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English Online. Every child literate - a shared responsibility.
Ministry of Education.

Learning task 1: Strategies for description

Teacher Background Reading

Strategies for describing

Teacher models the following process:

  • Students choose a person they know well (discourage students selecting a personal friend), someone who is important to them with something colourful or interesting about them, eg. uncle, aunt, grandparent, cousin or neighbour.
  • Discuss with the students that the words they use to describe the person they can "see in their mind's eye" are like the brush strokes that an artist uses to paint a portrait. The words are the images that "paint pictures in our mind".
  • Encourage students to think about why the person they chose is special or important to them.
  • Teacher models how these characteristics may be used to write a description (RTF 508KB) they have created. The description should include as many of the characteristics that have been developed as are necessary to paint a well rounded picture of the characters.
  • Students write down the name of the person they chose and mind map or brainstorm things they know and remember about that person, eg. appearance, sayings, actions, stories, feelings.
  • Review similes and metaphors from Exploring Language and how these can be used to enrich character descriptions, eg. smells like musty old hay and apples.
  • Using the ideas from the mind map/brainstorm, the teacher models how they can be written as similes or metaphors, eg. face brown, cracked like dried out puddles.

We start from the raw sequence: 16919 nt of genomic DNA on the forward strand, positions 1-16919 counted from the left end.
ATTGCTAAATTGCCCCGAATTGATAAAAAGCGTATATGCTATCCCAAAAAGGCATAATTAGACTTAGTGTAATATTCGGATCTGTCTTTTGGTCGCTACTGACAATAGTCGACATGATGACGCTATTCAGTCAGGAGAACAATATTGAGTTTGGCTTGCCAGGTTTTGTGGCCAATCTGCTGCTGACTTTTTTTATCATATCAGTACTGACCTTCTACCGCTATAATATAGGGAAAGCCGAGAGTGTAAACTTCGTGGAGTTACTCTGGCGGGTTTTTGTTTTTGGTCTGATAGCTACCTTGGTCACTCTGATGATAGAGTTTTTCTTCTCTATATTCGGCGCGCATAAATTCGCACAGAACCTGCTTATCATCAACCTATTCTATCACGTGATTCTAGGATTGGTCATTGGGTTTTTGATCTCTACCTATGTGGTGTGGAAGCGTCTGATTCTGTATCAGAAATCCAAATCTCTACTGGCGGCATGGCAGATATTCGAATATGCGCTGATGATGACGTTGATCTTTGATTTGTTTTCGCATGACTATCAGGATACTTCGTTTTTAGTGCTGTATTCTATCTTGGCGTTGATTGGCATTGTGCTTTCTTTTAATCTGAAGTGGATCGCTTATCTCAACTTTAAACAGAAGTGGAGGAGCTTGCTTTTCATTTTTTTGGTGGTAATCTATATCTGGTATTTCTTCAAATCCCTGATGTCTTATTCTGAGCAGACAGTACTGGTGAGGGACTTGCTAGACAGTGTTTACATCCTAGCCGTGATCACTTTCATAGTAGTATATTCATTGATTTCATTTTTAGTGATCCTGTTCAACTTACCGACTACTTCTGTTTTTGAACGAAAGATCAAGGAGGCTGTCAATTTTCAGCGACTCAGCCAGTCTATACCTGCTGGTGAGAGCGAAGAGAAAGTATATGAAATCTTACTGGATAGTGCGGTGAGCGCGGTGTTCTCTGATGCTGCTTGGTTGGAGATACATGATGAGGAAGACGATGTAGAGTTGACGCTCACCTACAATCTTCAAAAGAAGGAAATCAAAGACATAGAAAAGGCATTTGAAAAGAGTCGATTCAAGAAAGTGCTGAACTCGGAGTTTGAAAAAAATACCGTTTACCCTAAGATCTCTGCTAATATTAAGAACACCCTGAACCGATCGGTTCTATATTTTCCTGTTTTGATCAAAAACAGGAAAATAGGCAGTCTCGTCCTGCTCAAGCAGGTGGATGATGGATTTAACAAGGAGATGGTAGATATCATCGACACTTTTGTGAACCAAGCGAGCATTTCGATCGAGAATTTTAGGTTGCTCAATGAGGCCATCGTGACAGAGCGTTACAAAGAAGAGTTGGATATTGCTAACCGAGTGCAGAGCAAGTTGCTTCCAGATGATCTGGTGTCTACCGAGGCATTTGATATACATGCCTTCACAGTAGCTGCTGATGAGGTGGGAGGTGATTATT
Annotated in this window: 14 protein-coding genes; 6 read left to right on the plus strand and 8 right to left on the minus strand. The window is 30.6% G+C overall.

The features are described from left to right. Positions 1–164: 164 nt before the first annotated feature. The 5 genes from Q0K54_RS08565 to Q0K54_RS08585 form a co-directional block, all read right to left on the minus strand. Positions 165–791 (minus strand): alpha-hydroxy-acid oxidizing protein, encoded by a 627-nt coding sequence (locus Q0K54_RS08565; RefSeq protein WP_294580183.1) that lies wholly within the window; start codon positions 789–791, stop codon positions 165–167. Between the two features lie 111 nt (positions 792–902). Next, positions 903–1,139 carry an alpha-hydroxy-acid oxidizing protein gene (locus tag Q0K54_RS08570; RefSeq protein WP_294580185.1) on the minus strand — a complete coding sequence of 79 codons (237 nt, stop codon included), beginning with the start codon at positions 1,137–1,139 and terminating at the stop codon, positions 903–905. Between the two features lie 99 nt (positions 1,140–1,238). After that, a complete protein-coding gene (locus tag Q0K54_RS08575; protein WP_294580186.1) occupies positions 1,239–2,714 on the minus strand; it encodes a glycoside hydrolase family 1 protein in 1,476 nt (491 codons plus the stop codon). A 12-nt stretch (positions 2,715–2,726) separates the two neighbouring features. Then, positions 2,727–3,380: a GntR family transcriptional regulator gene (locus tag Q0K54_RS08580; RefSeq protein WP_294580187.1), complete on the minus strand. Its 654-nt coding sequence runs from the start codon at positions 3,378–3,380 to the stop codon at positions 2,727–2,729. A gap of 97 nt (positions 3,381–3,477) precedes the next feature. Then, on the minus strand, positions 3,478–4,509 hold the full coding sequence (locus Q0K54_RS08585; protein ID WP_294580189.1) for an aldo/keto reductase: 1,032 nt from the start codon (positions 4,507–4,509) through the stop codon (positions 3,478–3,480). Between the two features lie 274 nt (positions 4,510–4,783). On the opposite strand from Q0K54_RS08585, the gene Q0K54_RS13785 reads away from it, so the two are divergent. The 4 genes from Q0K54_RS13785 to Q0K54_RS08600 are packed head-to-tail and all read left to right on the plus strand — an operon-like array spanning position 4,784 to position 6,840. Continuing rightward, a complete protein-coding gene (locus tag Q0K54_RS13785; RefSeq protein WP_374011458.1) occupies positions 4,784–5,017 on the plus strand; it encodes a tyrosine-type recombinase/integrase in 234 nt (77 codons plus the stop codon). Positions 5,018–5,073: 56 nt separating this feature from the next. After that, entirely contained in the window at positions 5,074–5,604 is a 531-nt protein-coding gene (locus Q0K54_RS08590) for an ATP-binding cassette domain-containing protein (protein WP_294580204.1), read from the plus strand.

• Model writing a character_sketch (RTF 6KB) using their mind map/brainstorm.

    The language_features (RTF 22KB) of the teacher's writing should be discussed and students encouraged to make suggestions for ways to improve the sketch.

  • Students character_plan (RTF 798KB) and write a draft character sketch. Students will share their draft writing with a partner giving and receiving feedback. Focus questions: What do you still need to know about my character? How do you think I could improve my description?
  • Teacher models recrafting (editing) and proofreading.
  • Students edit and proofread, and conference with teacher to identify and suggest strategies to improve the character sketch. A conference is the interactions between the teacher and the student with regard to the student's work. They can be individual, peer, and small group conferences. There should be a range of questions asked during the conference which will: open the conference, follow the writer's information, deal with basic structures, deal with process and explore the content. Teachers should expect the student to be able to describe their purposes for writing. Who are you writing this for? Who is going to want to read this? Often the writer has not expressed all that is necessary to communicate what they wish to say about a topic. It is important for them to realise that the reader has only the words on the page. Teacher's specific questions, (who, what, where, when, which, how, why) may help the student to clarify sequence through talking ideas over with the teacher.
  • Following the above process students develop another character (this could be an imaginary character). The students will need to write several character sketches (vignettes) before they combine their vignettes into a more comprehensive piece of writing. This will depend on the purpose of the writing and the age and experience of the writers.
  • Students role-play 2 characters meeting and questioning each other about their actions, eg. Why did you...? What did you mean by...? How did you feel when...? How did you react to...? Are you proud of...?
  • Teacher reads and discusses excerpts from parts of texts where characters meet each other. Discuss and identify the clues the author gives as to the personality of the characters, eg. appearance, behaviour, speech, character interaction, their thoughts/actions. Discuss how the author demonstrates Show Don't Tell.
  • Teacher models writing the interaction of the characters. This involves the planning for setting the scene (how/when characters come together).

Assessment task:

  • Students discuss their characters with a partner and orally "set the scene".
  • Students plan and write the events that take place when their characters meet/interact.
  • Students in small groups read and share their writing. Encourage constructive feedback.

Published on: 07 Apr 2009